This feature from YouTube isn’t often used, but it’s a great way to embed different engagement moments within your videos and help viewers navigate to other parts of your YouTube channel. It will allow you to do two things:
- Embed a featured video. This is a great option if you want to promote a particular YouTube videos. It helps a small thumbnail of the video pop-up so that viewers can click on the video quickly and easily (or if nothing else, make a mental note).
- Embed a watermark. This works by uploading your logo or another image across all the YouTube videos in your channel. The cool part about this is that it allows viewers to directly subscribe to your channel if they hover over the watermark. Finding InVideo programming is a little bit tricky at first. It used to be called InVideo programming on YouTube, but now you find this feature by clicking on My Channel and navigating to either Branding (the watermark), or Featured Content (the featured video). You can click this link if you’re already signed into YouTube. Below is a screenshot of what the Featured Content page looks like:
As you can see, you have full control over how long and when your video (or watermark if you clicked Branding) will be displayed. You can create a custom message to go with your video. Simply update and you’re set to go.
6. Create a Weekly Video Series
This is the perfect reason to get athletes to subscribe to your YouTube channel. If they know what to expect, such as a video on low post moves, perimeter defense, etc. every Friday, they will be more likely to subscribe. People love consistency. Of course this also helps you feature your other videos to subscribers, so it’s a great option all around. Probably one of the best examples of this is ILoveBasketballTV. They keep athletes coming back for more, and on their page you can see that they are all located in one place on their channel page because they are so regular:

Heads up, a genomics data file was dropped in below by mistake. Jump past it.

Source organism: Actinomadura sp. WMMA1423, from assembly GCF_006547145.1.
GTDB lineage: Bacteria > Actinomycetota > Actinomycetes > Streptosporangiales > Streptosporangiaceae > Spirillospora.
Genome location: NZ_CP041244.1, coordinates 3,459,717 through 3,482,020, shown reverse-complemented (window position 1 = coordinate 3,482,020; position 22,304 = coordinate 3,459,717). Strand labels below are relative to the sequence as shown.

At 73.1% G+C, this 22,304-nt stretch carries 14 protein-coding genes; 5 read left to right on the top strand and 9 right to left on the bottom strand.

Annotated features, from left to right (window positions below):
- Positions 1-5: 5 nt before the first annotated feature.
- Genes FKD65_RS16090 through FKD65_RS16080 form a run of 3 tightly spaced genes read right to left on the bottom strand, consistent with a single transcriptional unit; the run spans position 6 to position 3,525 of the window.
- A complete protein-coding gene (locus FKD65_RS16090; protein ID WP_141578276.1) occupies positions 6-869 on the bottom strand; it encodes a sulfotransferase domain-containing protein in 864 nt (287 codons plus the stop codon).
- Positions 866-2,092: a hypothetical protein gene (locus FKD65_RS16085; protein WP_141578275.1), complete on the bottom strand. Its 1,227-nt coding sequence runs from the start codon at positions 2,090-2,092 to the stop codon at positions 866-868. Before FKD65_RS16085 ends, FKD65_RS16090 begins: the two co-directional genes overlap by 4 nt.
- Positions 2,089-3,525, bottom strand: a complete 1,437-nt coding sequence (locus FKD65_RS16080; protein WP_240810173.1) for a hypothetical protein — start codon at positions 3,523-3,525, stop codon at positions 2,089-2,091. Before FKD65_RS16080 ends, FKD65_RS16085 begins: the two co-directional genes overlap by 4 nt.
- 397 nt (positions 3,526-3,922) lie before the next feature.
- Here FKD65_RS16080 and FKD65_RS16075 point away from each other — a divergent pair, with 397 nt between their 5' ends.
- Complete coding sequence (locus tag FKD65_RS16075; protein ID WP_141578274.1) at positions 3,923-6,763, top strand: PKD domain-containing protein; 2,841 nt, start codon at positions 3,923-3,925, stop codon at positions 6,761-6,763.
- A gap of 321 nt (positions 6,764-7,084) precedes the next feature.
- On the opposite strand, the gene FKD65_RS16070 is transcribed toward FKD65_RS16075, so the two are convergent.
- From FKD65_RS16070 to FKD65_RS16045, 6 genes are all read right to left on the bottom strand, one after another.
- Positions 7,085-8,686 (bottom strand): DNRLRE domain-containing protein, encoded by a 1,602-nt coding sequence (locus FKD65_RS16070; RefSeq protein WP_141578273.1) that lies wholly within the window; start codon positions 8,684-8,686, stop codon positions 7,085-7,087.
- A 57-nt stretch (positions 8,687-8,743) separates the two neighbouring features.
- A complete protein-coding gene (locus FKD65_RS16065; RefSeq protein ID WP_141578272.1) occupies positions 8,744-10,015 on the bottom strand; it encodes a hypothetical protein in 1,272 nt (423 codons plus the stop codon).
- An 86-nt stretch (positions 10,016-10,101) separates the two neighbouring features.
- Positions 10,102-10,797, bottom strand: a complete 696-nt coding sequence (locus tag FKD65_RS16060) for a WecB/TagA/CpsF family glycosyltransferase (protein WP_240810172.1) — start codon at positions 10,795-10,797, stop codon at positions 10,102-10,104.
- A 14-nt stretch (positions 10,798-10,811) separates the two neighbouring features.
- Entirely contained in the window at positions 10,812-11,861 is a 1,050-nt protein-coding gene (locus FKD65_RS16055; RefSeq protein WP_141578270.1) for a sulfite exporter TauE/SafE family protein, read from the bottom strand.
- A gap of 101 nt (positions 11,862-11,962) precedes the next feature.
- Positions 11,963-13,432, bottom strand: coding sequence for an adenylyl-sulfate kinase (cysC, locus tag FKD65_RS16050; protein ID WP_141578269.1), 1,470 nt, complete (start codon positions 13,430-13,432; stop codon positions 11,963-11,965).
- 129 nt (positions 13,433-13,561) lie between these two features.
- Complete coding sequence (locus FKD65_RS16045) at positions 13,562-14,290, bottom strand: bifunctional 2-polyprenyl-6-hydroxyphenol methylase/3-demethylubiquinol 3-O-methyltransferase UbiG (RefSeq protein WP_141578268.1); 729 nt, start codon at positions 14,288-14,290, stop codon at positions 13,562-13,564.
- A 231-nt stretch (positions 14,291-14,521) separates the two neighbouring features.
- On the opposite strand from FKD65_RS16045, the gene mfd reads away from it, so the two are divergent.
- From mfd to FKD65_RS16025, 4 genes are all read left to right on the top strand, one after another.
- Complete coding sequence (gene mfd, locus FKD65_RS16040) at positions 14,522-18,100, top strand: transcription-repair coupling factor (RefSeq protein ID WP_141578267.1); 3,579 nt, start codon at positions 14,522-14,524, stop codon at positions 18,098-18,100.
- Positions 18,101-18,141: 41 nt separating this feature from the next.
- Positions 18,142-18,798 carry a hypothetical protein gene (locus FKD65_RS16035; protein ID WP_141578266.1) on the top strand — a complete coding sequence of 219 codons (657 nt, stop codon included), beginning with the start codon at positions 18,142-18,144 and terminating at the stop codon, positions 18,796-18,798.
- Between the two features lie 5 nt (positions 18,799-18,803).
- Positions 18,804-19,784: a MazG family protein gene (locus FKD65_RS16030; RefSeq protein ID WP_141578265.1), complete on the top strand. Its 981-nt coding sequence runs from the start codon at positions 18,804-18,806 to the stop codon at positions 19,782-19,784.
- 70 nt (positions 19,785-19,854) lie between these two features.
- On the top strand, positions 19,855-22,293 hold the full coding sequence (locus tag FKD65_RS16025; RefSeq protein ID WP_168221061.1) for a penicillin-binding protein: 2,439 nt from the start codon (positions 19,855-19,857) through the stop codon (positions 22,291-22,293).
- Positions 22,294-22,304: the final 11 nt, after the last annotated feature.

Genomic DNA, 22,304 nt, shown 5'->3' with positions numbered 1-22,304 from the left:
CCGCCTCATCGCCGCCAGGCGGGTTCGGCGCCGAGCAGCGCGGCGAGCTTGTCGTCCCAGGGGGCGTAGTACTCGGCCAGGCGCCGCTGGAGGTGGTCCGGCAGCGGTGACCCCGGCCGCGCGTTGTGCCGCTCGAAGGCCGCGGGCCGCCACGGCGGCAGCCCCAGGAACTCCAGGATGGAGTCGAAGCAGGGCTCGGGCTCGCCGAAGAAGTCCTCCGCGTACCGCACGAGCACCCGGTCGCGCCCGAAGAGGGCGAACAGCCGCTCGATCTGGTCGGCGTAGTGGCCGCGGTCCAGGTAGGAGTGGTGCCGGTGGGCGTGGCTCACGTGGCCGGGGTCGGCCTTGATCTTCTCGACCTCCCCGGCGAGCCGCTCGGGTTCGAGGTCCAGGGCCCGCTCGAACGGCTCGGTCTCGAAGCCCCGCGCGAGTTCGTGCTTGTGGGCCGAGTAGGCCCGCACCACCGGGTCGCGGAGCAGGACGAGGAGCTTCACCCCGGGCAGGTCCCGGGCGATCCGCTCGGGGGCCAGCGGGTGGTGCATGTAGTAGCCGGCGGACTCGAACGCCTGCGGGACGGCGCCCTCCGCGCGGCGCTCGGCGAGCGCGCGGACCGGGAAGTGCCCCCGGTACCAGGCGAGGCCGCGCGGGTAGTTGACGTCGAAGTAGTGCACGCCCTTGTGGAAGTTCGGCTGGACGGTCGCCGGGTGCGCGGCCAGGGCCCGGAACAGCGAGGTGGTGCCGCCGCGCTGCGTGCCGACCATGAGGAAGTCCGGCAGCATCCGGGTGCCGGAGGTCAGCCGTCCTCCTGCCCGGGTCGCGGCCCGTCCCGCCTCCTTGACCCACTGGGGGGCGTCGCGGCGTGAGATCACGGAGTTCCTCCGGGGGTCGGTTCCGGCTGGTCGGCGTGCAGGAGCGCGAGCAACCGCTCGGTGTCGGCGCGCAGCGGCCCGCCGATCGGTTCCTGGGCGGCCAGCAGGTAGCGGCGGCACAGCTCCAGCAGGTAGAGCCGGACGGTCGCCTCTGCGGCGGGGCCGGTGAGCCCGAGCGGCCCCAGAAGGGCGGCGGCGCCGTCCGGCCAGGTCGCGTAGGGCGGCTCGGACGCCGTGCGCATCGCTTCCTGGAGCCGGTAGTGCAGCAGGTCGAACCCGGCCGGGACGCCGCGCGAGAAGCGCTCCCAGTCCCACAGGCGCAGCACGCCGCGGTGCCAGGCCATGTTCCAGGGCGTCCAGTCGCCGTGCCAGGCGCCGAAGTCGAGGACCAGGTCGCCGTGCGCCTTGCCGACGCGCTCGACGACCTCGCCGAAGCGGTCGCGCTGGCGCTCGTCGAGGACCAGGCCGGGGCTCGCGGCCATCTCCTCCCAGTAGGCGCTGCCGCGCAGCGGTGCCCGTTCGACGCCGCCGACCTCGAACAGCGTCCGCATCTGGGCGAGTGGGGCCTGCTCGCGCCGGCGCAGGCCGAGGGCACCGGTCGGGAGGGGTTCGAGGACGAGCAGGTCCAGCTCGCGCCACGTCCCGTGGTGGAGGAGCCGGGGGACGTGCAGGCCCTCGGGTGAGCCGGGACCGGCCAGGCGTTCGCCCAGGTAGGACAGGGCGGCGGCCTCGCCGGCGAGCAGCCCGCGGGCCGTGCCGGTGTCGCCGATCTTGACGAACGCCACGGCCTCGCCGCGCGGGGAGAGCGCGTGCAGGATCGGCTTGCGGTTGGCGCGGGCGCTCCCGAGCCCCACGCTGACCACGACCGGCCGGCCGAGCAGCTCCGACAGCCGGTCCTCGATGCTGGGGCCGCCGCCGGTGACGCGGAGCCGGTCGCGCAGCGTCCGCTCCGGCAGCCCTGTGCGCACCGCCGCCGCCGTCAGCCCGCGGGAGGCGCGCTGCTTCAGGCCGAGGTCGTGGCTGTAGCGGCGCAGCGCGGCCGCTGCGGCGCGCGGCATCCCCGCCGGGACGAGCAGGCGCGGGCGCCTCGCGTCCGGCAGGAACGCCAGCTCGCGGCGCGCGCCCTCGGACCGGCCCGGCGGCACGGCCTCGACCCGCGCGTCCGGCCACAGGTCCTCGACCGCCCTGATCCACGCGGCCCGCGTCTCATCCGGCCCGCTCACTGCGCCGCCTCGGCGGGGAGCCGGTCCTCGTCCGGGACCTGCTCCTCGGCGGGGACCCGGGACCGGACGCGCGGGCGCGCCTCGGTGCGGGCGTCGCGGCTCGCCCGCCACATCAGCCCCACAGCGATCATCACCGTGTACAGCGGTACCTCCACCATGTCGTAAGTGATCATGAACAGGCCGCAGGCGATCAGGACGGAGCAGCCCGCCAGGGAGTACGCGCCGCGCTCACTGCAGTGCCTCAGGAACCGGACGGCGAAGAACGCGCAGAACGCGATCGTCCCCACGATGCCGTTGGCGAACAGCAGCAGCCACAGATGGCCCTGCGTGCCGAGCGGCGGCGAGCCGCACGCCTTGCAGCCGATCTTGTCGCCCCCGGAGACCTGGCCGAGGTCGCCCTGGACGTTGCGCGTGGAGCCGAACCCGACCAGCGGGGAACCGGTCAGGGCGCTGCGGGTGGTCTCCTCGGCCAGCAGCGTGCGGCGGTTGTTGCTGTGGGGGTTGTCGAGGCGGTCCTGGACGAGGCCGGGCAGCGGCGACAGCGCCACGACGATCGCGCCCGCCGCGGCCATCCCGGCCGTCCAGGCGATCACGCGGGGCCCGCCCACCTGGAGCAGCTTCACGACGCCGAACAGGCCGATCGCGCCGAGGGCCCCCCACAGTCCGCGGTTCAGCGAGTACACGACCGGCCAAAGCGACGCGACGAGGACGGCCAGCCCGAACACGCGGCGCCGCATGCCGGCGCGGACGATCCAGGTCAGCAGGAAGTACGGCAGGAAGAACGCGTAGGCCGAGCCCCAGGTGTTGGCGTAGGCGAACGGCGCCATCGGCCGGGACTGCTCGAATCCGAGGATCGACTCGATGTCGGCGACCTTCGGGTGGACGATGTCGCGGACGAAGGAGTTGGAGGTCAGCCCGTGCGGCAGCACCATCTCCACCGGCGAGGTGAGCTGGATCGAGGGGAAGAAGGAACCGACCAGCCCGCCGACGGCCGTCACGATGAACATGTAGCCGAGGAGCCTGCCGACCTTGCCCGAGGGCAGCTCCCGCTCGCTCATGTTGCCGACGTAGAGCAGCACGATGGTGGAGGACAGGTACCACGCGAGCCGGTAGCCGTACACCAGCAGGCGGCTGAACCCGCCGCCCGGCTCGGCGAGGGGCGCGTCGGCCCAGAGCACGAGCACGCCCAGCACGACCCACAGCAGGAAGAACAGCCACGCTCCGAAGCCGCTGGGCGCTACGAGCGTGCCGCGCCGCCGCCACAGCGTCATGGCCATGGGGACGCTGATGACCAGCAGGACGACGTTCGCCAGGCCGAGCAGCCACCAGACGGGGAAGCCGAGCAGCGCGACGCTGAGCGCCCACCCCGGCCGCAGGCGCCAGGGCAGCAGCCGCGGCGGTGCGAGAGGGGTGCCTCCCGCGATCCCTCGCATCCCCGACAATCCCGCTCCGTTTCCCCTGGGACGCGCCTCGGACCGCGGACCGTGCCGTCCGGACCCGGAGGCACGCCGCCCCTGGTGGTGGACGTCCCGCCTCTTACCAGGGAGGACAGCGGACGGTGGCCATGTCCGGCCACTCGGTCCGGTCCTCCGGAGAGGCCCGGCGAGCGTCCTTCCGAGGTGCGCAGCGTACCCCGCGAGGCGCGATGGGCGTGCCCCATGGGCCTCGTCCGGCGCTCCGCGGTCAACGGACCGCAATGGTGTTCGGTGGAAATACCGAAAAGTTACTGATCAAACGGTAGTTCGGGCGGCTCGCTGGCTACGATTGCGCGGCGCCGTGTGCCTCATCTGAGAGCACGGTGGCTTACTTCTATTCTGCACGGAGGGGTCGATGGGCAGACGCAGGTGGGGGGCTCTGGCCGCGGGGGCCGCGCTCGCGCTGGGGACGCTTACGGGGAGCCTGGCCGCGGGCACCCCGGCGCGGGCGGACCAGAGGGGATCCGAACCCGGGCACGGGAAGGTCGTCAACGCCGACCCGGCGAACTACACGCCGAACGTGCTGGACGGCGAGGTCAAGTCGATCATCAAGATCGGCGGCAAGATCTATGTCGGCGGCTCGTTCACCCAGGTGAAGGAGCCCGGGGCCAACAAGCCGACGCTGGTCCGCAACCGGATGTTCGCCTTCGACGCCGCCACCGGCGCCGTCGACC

As you can see, ILoveBasketballTV has a very organized channel thanks to the different categories they’ve created.
Putting it All Together
That was quite a bit of valuable info, so here’s a quick recap for you to take away!
- Create Engaging Custom Thumbnails for more video clicks and views
- Look for keywords that athletes are searching for
- Leverage all the CTA options. Annotations
- Incorporate your videos in your blog posts
- InVideo Programming helps direct viewers
- Create consistent video series for the big time pay off
Hopefully, these tips will give your video promotion a kickstart or the boost you need to keep your subscriber numbers climbing and more leads into your training business.
Do you feel like you’re not leveraging your online marketing efforts to it’s full potential?
Would you like some assistance with putting together a better strategy with a platform to attract athletes?
You may want to take a honest, objective look at your current basketball website. Is it doing a good job of representing your brand in the way you want your company to be perceived?
Maybe you’re starting your training company completely from scratch? Get a leg up on the competition by having your website created by the leading website professionals in the basketball industry.